At a tax event held by Democrats, Moody’s Analytics Chief Economist Mark Zandi said the Republican bill, if enacted, would cause interest rates to rise, meaning the benefits of a lower corporate tax rate would be “completely washed out.”

Stock markets have rallied for months in anticipation of lower taxes for businesses. The benchmark Dow Jones Industrial Average Index <.DJI> was up 0.5 percent at 24,628 in afternoon trading.

“The market is trading at all-time highs, its run-up has been really in anticipation of tax reform,” said Ken Polcari, NYSE floor division director at O’Neil Securities in New York.

CORKER UNDECIDED

Republican Senator Bob Corker, a fiscal hawk, on Wednesday said he was undecided on whether to support the bill. He told reporters: “My deficit concerns have not been alleviated.”

Asked at the lunch by reporters if he would sign a bill with a 21-percent corporate tax rate, Trump said: “I would … It’s very important for the country to get a vote next week.”

With their defeat on Tuesday in an Alabama special Senate election, Republicans were under increased pressure to complete their tax overhaul before Christmas and before a new Democratic Alabama senator can be formally seated in the Senate.

Democrat Doug Jones’ capture of the Alabama Senate seat came hours ahead of the final tax agreement being hammered out.

When Jones, who upset Republican Roy Moore in the deeply conservative Southern state, arrives in Washington, the Republicans’ already slim Senate majority will narrow to 51-49, further complicating Trump’s legislative agenda.

Fast action by Republicans on taxes would prevent Jones from upsetting the expected vote tallies on this bill since he will not likely be seated until late December or early January.

Senate Democratic Leader Chuck Schumer called on Republicans to delay a vote on overhauling the tax code for the first time in 30 years until Jones can be seated, but that was unlikely.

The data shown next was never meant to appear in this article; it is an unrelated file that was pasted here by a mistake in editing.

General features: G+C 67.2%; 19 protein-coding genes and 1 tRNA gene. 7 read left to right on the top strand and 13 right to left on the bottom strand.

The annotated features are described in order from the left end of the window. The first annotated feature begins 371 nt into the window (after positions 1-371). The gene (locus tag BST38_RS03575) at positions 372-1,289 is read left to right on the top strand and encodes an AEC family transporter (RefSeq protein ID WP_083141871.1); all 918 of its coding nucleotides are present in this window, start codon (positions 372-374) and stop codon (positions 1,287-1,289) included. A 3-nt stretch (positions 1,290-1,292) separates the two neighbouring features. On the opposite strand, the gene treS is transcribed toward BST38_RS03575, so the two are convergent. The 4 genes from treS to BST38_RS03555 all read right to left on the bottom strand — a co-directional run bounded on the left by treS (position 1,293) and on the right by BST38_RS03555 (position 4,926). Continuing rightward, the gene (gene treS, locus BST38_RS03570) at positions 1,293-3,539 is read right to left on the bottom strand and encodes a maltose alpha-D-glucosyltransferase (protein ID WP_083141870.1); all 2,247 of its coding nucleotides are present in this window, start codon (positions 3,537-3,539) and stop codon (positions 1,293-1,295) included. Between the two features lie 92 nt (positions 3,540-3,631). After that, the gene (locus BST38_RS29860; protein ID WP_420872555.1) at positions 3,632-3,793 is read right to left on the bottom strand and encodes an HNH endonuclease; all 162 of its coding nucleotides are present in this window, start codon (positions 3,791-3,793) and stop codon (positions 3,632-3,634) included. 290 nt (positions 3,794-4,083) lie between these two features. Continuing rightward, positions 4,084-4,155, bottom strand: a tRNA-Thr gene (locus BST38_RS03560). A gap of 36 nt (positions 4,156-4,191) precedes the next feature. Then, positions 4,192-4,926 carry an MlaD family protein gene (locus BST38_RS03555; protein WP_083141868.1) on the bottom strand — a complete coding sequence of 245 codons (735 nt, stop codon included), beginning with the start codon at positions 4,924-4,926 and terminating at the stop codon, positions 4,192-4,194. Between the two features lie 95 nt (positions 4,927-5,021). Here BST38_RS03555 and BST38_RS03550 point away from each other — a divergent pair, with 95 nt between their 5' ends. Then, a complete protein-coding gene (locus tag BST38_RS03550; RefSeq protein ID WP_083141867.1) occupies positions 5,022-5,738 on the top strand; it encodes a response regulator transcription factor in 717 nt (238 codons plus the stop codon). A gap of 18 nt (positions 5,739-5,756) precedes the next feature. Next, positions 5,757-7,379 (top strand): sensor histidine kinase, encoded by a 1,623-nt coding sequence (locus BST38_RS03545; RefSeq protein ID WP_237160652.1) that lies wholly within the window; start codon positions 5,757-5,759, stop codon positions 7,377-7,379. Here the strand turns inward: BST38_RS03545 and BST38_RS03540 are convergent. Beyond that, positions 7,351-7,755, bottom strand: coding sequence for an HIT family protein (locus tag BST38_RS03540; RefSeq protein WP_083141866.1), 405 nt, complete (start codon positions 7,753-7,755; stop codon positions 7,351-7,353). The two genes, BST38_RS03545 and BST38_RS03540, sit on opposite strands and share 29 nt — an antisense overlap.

A one-percentage-point change in the corporate rate would give tax writers about $100 billion of revenues over a decade that could be used in many ways. One could be to repeal a federal tax on inheritances paid by wealthy Americans. Another might be to end the corporate alternative minimum tax.

Some Republicans also wanted a slightly higher corporate rate to pay for a higher child tax credit. Lawmakers had also debated capping a popular individual deduction for mortgage interest at $750,000 in home loan value, instead of $1 million.

If Trump can sign a tax bill by the end of the year, it would be the first major legislative victory for him and the Republicans since they took control of the White House and both chambers of Congress in January.

After his lunch with Republican lawmakers, Trump will speak on tax legislation alongside five middle class families who would benefit, senior administration officials said.

He wants to try to counter claims that the Republican tax plan would largely benefit corporations and the wealthy.

The nonpartisan Joint Committee on Taxation and Congressional Budget Office have both said wealthier taxpayers would gain disproportionately from the Republican proposals.

(Additional reporting by Jeff Mason, Steve Holland, Susan Cornwell, Richard Cowan, Makini Brice and Doina Chiacu; Editing by Kevin Drawbaugh and James Dalgleish)

Trump to make final tax push as Republican negotiators near deal

Trump to make final tax push as Republican negotiators near deal

By Amanda Becker and Steve Holland

WASHINGTON (Reuters) – U.S. President Donald Trump will make a final push on Wednesday to shepherd a Republican tax overhaul across the finish line, hosting congressional negotiators for lunch before a speech in which he will make closing arguments for the legislation.

Republican tax writers from the Senate and House of Representatives worked into Tuesday evening to reconcile differences between the separate plans passed by each chamber, as important details, including a final corporate tax rate, remained in flux.

Republican leaders are aiming to vote on the sweeping legislation before Christmas. That timetable became more crucial after Tuesday’s upset win by Democrat Doug Jones over Republican Roy Moore in Alabama’s special U.S. Senate election.

Jones’ victory trims the Republicans’ already narrow Senate majority to 51-49, which could make it more difficult for them to push through legislation.

Senate Democratic Leader Chuck Schumer on Wednesday will call on Republicans to delay the tax vote until the newest senator can be seated, likely in early January.

Republicans were still trying to finalize important details without increasing the deficit impact of legislation, which could add as much as $1.5 trillion to the national debt over the next decade, according to independent estimates.

Both House and Senate bills proposed slashing the corporate rate to 20 percent from 35 percent, but negotiators were discussing on Tuesday whether to raise that rate to 21 percent in the final bill, lawmakers said.

Tax writers were also still determining a top rate for individual taxpayers and weighing how to best scale back popular individual deductions for mortgage interest and local tax payments that the Senate and House bills treated differently.